NBA Rumor: Jerami Grant Free Agency

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But the Cavs also recognize a need to add defensive-minded players with length and athleticism, especially given the size limitations that currently exist with a Garland-Sexton backcourt. Sources say the Cavs were prepared to take a run at free agent Jerami Grant before his bubble performance likely pushed him out of their price range. Nonetheless plenty of other players fit the same mold. Kris Dunn. Derrick Jones Jr. Mo Harkless. Stanley Johnson. Josh Jackson. Pat Connaughton. Wes Iwundu. Glenn Robinson III.

Heat interested in Jerami Grant

Add Jerami Grant to the list of players expected to interest the Heat this offseason. Grant is expected to opt out of his $9.3 million player option with Denver, but it would be a coup if Miami could land him with its $9.3 million mid-level exception. Grant, a 6-8 swing forward, averaged 12.0 points, 3.5 rebounds and 26 minutes and shot 38.9 percent on threes in 71 regular season games, including 24 starts. He averaged 11.6 points during Denver’s postseason run, starting 16 games and coming off the bench in three others.

Mavericks and Suns interested in Jerami Grant

Jerami Grant and Denver have significant mutual interest in a new deal, sources said. Grant will decline his $9.3 million player option for next season, sources say, and Detroit, Phoenix and Dallas are expected to show interest in him. Grant has established himself as a starting forward for a contending NBA team, providing 3-point shooting, slashing and defensive versatility. The 26-year-old averaged 11.6 points and 3.3 rebounds per game in 19 postseason contests during Denver’s run to the Western Conference Finals.

Mike Singer: I think there’s a very good chance the Nuggets retain Jerami Grant for a few reasons. First of all, their cap situation is such that they wouldn’t be able to sign a player of his caliber from the free agent pool. Secondly, the Nuggets know how valuable Grant is, particularly in the Western Conference. The Nuggets probably wouldn’t have made it out of the first round without him, and they certainly don’t beat the Clippers without him. I think both sides are motivated to reach a deal somewhere in the neighborhood of four years for $64 million. That’s just an educated guess.

“I think (Nikola Jokic) and ‘Mal, Mike (Porter Jr.), everybody did a good job of just moving the ball, making it easy for us, making it easy for me, on the offensive end,” Grant said, following Saturday night’s Game 5 loss to the Lakers, which ended Denver’s season. “I tried to step up on the defensive end.” Asked specifically whether he wanted to be part of the team moving forward, Grant said: “I’m definitely looking forward to it,” he said. “We’ll see how it goes.”

Jerami Grant declining player option

Asked directly if he’s leaning towards becoming a free agent, Grant didn’t shy away, telling Haynes “I’m definitely not leaning towards picking up the player option. Like you said, I feel like I definitely outplayed the $9 million that I’m making each year right now. But at the same time… I’d love to come to a conclusion or something like that with Denver, it just depends what we discuss and negotiate when the time comes.”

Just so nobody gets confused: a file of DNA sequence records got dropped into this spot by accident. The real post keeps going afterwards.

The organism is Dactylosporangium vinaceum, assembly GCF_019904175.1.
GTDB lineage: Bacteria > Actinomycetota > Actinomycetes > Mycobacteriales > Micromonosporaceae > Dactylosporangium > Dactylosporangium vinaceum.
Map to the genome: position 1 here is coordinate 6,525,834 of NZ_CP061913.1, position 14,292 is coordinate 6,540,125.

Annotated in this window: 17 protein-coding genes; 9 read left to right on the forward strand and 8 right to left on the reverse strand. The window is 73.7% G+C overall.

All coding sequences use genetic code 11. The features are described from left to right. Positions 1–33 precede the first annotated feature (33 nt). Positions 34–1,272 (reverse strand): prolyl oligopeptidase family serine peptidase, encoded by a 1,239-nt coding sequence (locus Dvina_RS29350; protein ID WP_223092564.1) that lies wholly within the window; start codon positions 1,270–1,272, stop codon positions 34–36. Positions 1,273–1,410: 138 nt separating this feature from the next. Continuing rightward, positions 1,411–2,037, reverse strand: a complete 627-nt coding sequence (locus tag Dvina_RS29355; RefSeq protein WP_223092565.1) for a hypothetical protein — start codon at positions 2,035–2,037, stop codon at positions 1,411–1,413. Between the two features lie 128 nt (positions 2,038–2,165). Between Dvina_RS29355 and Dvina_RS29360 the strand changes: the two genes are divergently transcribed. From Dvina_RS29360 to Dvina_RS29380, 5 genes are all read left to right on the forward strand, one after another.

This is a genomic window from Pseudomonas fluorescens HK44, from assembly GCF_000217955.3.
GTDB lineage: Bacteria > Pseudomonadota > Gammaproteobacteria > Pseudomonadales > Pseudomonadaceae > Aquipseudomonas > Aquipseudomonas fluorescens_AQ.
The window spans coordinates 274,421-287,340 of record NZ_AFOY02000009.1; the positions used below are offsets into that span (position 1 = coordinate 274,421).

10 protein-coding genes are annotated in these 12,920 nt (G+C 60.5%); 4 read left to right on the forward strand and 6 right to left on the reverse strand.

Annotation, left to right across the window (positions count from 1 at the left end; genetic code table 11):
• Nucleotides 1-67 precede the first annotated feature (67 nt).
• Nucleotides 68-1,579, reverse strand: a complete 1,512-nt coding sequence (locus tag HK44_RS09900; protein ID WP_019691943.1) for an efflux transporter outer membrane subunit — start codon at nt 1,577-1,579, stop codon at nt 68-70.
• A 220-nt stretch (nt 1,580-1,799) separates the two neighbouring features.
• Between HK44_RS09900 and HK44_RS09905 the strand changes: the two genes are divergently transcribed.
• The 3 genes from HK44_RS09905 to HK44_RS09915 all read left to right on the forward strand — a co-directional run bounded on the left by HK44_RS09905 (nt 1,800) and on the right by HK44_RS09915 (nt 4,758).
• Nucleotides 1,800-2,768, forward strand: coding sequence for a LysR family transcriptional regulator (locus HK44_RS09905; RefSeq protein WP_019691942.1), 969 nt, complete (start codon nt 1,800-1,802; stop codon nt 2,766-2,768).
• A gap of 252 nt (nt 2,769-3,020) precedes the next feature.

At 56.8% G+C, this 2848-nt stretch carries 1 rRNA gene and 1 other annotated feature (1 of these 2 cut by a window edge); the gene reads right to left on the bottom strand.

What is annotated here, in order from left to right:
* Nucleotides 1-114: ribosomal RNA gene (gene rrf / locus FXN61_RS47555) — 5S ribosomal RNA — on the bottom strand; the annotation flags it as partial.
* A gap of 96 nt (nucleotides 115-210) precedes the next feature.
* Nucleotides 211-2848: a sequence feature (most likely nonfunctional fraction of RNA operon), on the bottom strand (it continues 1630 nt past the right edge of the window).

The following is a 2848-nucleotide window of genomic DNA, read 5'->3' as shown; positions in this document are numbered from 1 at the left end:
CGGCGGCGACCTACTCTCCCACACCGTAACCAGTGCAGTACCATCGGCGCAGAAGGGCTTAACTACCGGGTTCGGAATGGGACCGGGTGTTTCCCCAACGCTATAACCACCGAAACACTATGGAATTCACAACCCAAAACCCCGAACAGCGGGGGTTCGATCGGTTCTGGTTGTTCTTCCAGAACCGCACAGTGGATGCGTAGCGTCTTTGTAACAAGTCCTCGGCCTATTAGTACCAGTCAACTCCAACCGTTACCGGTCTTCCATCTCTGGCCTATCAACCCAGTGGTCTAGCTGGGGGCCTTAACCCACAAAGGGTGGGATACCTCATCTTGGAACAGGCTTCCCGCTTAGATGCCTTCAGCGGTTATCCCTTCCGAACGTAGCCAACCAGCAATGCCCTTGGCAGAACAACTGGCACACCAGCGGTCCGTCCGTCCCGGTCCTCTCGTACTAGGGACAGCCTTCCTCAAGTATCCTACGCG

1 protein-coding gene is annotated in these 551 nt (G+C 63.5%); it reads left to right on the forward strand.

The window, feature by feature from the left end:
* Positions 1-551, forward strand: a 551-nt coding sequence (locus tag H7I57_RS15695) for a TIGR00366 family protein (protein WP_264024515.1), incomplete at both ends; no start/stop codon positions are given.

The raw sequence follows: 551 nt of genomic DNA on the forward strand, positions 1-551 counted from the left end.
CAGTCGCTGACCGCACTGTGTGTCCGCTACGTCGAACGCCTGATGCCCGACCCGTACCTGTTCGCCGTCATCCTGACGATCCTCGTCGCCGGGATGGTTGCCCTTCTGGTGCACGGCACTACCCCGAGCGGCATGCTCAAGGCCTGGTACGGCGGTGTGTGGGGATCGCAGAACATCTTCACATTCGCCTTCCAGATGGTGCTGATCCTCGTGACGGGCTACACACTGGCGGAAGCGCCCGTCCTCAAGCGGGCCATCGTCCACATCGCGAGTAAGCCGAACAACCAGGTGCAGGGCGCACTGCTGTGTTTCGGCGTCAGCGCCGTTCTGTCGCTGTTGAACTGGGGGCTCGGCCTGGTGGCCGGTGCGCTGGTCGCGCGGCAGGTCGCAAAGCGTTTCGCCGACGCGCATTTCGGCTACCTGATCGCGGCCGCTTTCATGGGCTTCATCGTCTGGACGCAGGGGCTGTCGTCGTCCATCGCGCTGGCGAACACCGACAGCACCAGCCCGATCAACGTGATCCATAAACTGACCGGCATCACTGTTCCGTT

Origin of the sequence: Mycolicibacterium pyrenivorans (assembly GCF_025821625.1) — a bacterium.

Making an appearance on Yahoo Sports’ Posted Up with Chris Haynes podcast, Denver Nuggets power forward Jerami Grant discussed a myriad of topics, including his preferred format for the NBA’s return, why the Nuggets are often overlooked, his uncle Horace Grant and his impending player option. Grant, 25-years-old, has a $9.3 million player option for the 2020-21 season after signing a three-year, $27.3 million contract with the Oklahoma City Thunder in 2018. However, Grant has played the best basketball of his career over the last two seasons, leading to obvious questions of if he believes he can obtain a more lucrative contract in free agency this offseason.

Grant has the option to become one of six free agents for the Nuggets this summer, and keeping him in a Denver uniform has been signaled as a priority for the organization from the moment it surrendered a 2020 first-round pick to pry him from Oklahoma City. The choice for Grant: opt in to the final year of his contract, which would pay him $9.3 million next season, then test unrestricted free agency in 2021; or decline the option and seek a multiyear deal now, be it with the Nuggets or another team.

Before the COVID-19 pandemic paused the NBA season and cast uncertainty on the league’s future financial season, Grant seemed all but assured of turning down the option and signing up for a multiyear contract with an annual payout well into eight figures. But with questions lingering about how much financial damage teams are set to absorb and how much that could alter future spending, the idea of securing guaranteed money on the table may be more appealing.

With free agency potentially looming, it’s a good bet Grant will turn down his $9.3 million player option this upcoming summer and see what he might command in a thin class. How the Nuggets handle both he and Millsap’s impending free agency will likely determine how much flexibility they have this summer. “We’ll see how it goes in the offseason,” Grant said. “It’s definitely all situational, but I’m definitely comfortable here. I love my teammates, love the coaches, everything.”
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January 19, 2021 | 9:29 am EST Update
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January 19, 2021 | 3:28 am EST Update